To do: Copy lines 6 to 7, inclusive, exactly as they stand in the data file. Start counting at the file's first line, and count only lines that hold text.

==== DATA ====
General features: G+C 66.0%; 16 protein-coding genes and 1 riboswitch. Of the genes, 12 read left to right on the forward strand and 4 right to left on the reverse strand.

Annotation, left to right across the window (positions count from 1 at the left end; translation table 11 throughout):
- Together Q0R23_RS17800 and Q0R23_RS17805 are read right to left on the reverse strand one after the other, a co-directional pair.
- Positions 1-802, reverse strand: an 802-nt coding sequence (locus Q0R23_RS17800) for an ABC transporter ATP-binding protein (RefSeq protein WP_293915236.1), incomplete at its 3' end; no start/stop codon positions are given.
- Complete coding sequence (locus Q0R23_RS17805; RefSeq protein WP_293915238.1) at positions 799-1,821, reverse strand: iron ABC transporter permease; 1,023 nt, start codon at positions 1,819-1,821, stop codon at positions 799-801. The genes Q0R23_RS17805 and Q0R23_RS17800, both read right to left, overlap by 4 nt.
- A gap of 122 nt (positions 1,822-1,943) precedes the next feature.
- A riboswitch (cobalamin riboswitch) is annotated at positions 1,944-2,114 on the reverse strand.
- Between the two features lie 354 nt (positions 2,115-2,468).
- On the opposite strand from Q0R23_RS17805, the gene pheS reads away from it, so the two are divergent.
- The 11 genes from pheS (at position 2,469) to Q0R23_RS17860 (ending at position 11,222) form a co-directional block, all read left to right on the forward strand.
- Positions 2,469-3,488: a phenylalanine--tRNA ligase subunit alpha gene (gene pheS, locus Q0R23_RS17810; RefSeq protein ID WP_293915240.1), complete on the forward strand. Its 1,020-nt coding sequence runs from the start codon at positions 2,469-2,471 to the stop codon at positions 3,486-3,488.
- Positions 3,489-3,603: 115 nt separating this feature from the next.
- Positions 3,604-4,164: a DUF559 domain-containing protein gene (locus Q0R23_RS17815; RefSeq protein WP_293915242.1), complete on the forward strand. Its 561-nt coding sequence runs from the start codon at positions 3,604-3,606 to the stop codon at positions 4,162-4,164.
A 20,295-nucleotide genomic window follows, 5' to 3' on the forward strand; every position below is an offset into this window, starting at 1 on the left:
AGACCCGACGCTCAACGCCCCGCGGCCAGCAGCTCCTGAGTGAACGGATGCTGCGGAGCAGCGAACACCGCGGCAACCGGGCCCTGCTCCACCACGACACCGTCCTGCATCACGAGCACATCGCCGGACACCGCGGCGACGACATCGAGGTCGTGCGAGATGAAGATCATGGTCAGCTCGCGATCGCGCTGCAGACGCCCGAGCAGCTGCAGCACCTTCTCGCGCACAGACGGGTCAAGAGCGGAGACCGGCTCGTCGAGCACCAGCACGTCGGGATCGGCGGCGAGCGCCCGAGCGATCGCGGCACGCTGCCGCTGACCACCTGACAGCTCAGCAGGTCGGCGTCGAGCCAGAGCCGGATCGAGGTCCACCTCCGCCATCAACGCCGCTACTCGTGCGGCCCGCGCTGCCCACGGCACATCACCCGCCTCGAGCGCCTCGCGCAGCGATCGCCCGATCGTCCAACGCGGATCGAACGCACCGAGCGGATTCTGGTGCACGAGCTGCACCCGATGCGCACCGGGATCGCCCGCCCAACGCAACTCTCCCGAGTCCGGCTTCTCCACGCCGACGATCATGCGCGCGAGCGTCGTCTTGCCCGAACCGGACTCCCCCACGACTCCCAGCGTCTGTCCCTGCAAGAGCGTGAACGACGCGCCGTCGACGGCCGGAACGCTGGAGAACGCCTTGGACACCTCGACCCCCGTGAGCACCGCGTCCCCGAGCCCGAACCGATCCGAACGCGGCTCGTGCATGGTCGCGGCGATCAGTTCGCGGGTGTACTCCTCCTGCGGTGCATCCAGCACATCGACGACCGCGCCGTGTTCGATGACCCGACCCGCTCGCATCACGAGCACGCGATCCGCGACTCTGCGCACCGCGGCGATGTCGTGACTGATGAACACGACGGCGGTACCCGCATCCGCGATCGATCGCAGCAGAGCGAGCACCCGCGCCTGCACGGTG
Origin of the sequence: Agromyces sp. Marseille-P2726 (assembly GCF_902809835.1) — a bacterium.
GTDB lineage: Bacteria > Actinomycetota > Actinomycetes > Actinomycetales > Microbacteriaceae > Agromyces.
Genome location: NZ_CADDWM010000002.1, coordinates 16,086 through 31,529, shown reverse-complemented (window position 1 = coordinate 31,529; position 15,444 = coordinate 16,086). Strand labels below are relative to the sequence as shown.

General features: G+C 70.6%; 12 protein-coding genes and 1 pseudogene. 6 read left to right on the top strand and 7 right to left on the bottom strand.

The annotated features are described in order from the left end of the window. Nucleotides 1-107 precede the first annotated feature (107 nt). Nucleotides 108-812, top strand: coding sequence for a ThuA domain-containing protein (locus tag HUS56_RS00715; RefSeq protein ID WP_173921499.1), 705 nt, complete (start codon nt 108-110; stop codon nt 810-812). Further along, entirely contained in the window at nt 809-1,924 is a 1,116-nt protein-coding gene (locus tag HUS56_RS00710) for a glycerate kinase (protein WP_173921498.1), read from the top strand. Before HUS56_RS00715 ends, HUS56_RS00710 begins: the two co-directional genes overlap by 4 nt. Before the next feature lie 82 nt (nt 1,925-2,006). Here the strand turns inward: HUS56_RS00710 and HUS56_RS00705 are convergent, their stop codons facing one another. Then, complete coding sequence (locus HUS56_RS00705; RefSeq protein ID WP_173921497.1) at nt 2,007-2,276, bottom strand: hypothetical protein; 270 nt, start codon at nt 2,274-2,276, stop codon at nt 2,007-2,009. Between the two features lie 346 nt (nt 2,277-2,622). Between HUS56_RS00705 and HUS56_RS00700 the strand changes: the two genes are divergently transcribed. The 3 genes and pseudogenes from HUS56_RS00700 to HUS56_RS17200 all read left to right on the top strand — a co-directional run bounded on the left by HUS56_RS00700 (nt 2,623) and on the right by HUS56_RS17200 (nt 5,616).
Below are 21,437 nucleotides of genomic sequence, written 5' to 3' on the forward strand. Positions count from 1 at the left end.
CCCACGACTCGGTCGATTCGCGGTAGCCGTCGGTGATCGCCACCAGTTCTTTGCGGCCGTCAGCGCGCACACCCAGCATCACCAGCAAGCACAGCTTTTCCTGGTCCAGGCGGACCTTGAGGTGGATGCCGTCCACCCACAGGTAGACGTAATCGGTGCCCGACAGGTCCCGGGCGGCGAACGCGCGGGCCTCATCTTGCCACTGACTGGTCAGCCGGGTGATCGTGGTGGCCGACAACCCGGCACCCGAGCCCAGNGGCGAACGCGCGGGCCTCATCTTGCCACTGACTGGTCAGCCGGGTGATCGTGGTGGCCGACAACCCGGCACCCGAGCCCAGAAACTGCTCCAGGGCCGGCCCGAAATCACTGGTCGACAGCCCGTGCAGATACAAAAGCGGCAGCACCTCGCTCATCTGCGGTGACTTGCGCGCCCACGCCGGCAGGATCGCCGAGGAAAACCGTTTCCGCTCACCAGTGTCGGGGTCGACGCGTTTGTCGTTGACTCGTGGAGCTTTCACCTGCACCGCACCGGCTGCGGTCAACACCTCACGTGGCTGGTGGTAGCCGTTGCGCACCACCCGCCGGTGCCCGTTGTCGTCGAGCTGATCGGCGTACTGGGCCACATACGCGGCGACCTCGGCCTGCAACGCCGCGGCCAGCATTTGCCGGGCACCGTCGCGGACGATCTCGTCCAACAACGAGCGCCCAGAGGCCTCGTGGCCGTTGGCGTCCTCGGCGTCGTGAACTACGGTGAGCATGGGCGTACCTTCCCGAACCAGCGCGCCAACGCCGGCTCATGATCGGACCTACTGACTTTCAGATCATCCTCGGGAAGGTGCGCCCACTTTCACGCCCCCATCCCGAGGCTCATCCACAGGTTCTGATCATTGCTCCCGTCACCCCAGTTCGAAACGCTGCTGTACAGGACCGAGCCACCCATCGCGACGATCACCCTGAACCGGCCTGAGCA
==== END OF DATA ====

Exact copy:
- A gap of 122 nt (positions 1,822-1,943) precedes the next feature.
- A riboswitch (cobalamin riboswitch) is annotated at positions 1,944-2,114 on the reverse strand.